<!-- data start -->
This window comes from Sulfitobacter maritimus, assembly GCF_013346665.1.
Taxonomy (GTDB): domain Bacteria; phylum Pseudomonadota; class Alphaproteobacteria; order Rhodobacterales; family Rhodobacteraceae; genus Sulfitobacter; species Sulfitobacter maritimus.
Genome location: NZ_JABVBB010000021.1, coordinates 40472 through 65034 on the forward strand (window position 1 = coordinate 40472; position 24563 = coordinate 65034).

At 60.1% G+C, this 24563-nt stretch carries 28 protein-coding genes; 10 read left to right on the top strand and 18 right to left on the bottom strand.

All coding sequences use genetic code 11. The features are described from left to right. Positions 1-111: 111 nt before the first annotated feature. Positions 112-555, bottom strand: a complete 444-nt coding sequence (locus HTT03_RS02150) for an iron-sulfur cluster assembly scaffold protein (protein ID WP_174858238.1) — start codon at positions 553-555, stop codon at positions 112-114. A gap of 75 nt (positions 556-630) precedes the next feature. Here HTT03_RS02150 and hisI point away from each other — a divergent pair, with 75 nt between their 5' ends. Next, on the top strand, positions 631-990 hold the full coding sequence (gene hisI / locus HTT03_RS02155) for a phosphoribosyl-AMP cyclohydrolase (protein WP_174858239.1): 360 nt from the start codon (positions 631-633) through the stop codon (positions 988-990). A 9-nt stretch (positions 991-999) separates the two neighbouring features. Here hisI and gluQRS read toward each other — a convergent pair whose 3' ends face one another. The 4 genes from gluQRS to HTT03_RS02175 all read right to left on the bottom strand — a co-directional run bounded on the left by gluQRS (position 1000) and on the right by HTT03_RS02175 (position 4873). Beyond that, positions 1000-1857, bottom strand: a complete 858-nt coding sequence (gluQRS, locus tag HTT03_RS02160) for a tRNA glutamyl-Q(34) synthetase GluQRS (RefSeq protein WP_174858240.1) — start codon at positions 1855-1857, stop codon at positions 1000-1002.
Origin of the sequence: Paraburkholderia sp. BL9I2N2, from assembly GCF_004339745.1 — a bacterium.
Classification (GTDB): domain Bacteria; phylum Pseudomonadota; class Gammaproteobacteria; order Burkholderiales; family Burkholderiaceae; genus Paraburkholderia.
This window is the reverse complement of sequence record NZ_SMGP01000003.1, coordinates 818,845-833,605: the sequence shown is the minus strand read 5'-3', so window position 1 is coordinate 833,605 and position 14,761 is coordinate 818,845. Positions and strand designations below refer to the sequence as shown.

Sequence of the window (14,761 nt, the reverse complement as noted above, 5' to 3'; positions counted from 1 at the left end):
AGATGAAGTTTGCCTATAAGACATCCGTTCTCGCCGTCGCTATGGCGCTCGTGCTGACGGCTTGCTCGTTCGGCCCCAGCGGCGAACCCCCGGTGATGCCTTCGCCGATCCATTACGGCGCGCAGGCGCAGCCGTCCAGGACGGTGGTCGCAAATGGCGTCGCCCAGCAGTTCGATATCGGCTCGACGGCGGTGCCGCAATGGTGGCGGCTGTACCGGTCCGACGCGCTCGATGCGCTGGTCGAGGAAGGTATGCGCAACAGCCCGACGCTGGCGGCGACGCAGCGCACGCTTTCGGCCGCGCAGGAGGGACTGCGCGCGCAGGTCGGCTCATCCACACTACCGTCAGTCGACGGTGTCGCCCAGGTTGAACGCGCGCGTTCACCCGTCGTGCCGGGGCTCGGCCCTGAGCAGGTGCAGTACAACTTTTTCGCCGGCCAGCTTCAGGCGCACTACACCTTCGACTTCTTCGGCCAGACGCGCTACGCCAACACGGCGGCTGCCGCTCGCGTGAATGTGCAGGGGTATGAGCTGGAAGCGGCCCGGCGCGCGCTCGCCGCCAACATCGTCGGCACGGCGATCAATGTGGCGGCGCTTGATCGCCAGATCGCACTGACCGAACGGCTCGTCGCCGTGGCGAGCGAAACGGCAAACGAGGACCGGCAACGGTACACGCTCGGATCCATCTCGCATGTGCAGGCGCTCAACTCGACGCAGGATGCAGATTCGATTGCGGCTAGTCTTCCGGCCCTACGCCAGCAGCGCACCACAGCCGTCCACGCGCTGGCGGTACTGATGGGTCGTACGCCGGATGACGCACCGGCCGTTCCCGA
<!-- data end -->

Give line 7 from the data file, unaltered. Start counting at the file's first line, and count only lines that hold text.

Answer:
Classification (GTDB): domain Bacteria; phylum Pseudomonadota; class Gammaproteobacteria; order Burkholderiales; family Burkholderiaceae; genus Paraburkholderia.